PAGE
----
These sayings of Jesus are a menace to the oppressor. In three succinct phrases, Jesus exposes the fragility of the oppressor’s power claims. Sure, the oppressor can back-hand you again, or wrestle your cloak back onto you, or threaten you into not carrying his pack one step further. But in the meantime, you have reversed the situation, seizing the agency for yourself. You have held up a mirror, exposing to them and any onlookers the charade of their dominance. This is not inconsistent with Jesus’ sayings about loving enemies. Exposing the actions of an oppressor can actually be the most loving action there is. Helping a person to see themselves as they truly are, is an act of love.

The situations in these sayings would have been familiar to Jesus’ followers. Who knows, maybe there was a note of comedy in his delivery. I like to think so. The group of sayings end with the following (Matt. 5:42): “Give to everyone who begs from you, and do not refuse anyone who wants to borrow from you,” and transitions into several verses about loving one’s enemies. When one considers that most of Jesus’ audience were poor, you see Jesus is commending radical generosity and love here, and this during a time of great hardship. He wants us to treat others with respect, not domination.

There is much in the teachings of Jesus and others New Testament writers that commends meekness, love of enemies, compassion. But this does not make Christianity “a wimpy religion.” Just as there was nothing wimpy about the civil rights marchers braving attack dogs and billy clubs, or the followers of Gandhi who faced the weapons of the British Empire. Both Martin Luther King, Jr. and Gandhi knew their method of standing up to violence nonviolently was a kind of “love force,” that had the potential not only to transform a situation of oppression, but to redeem the oppressor, exposing to them their violence. It certainly had the potential to rob them of their dishonest justifications.

Part of the astuteness of Jesus’ teaching is his understanding of the powerful, who rely desperately on ill-begotten dignity and ego. More than anything, they are threatened by being exposed. Exposure sends them into a panic (or a 3 AM tweet-storm), that ends up amplifying their inherent weakness. Jesus and his later interpreters understood this. (See the narrative about Pontius Pilate in the Gospel of John, brilliant with irony and the portrait of a confused, feckless Pilate—though he is remembered historically for his brutality.)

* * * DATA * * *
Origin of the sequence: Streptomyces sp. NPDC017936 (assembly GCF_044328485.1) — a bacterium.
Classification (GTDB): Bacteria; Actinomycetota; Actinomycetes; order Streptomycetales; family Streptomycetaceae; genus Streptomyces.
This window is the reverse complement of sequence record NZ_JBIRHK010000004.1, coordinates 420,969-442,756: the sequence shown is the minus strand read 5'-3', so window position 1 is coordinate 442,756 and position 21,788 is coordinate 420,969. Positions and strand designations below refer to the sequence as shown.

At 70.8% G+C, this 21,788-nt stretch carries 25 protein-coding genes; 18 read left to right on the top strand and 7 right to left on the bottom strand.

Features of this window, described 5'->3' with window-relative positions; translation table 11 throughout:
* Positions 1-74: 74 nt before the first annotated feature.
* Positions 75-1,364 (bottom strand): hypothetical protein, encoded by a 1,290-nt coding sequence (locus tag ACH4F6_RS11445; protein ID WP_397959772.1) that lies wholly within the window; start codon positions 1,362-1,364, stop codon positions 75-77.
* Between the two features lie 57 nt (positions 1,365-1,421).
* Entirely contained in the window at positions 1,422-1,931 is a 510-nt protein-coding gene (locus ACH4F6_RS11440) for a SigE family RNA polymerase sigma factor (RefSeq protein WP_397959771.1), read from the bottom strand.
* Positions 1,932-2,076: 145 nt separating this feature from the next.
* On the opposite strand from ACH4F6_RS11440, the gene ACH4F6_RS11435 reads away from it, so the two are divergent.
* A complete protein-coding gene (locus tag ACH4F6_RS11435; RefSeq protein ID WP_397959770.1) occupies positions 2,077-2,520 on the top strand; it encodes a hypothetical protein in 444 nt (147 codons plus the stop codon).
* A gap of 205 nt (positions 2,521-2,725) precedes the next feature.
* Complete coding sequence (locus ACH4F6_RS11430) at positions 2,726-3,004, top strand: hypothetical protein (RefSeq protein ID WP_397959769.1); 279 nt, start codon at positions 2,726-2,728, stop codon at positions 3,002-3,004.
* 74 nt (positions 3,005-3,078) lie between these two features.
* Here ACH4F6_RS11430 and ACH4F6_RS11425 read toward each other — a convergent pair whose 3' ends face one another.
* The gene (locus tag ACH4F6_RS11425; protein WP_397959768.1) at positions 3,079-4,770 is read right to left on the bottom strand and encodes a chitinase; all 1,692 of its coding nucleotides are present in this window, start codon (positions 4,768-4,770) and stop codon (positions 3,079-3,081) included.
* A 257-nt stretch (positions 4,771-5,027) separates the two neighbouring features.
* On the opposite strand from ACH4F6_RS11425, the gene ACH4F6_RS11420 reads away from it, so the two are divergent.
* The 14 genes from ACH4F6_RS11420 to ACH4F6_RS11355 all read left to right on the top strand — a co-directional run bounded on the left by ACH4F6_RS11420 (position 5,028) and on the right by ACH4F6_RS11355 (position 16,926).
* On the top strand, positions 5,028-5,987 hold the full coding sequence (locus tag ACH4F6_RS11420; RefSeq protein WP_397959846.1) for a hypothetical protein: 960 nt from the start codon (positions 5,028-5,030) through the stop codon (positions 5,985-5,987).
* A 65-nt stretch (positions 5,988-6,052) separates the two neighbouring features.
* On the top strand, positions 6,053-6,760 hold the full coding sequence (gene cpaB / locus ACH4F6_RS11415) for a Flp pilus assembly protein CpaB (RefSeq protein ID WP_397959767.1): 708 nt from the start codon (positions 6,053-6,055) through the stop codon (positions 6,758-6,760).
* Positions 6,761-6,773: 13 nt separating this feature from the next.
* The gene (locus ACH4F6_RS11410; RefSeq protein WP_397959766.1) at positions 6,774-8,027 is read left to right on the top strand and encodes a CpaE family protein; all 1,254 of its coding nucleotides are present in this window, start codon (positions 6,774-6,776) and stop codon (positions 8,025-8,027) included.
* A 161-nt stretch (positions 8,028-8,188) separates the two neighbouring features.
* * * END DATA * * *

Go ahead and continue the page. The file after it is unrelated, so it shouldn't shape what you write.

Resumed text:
Most people will not confront the kinds of threats outlined in Jesus’ sayings, or the sort faced by Gandhi or MLK. But each of us experiences dominating forces in our lives. This can be a boss at work, a relative or neighbor who traffics in intimidation, a beloved who cannot transcend ego for the sake of love. In each case, Jesus’ teachings apply. We are most certainly not commended to fall limp like a welcome mat and let people trample us. We are advised to stand tall and find creative ways to reverse the situation nonviolently, exposing the absurdity of the domination and the inherent weakness of the oppressor—who is only as strong as his latest lie. (On good days, I see journalists in the United States doing this with the forty-fifth). Not only will we stand up for ourselves when we proceed this way, we will chip away at the illusions of the oppressor. That is Christian love at its finest.

{Photo is of R. Philip Randolph, an organizer of the Civil Rights March on Wash. Photo by Rowland Scherman. A nod to the late scholar Walter Wink, whose books introduced me to the dynamics behind Matthew 5:38-41 in the mid-1990s.}

First posted here at Theology of Resistance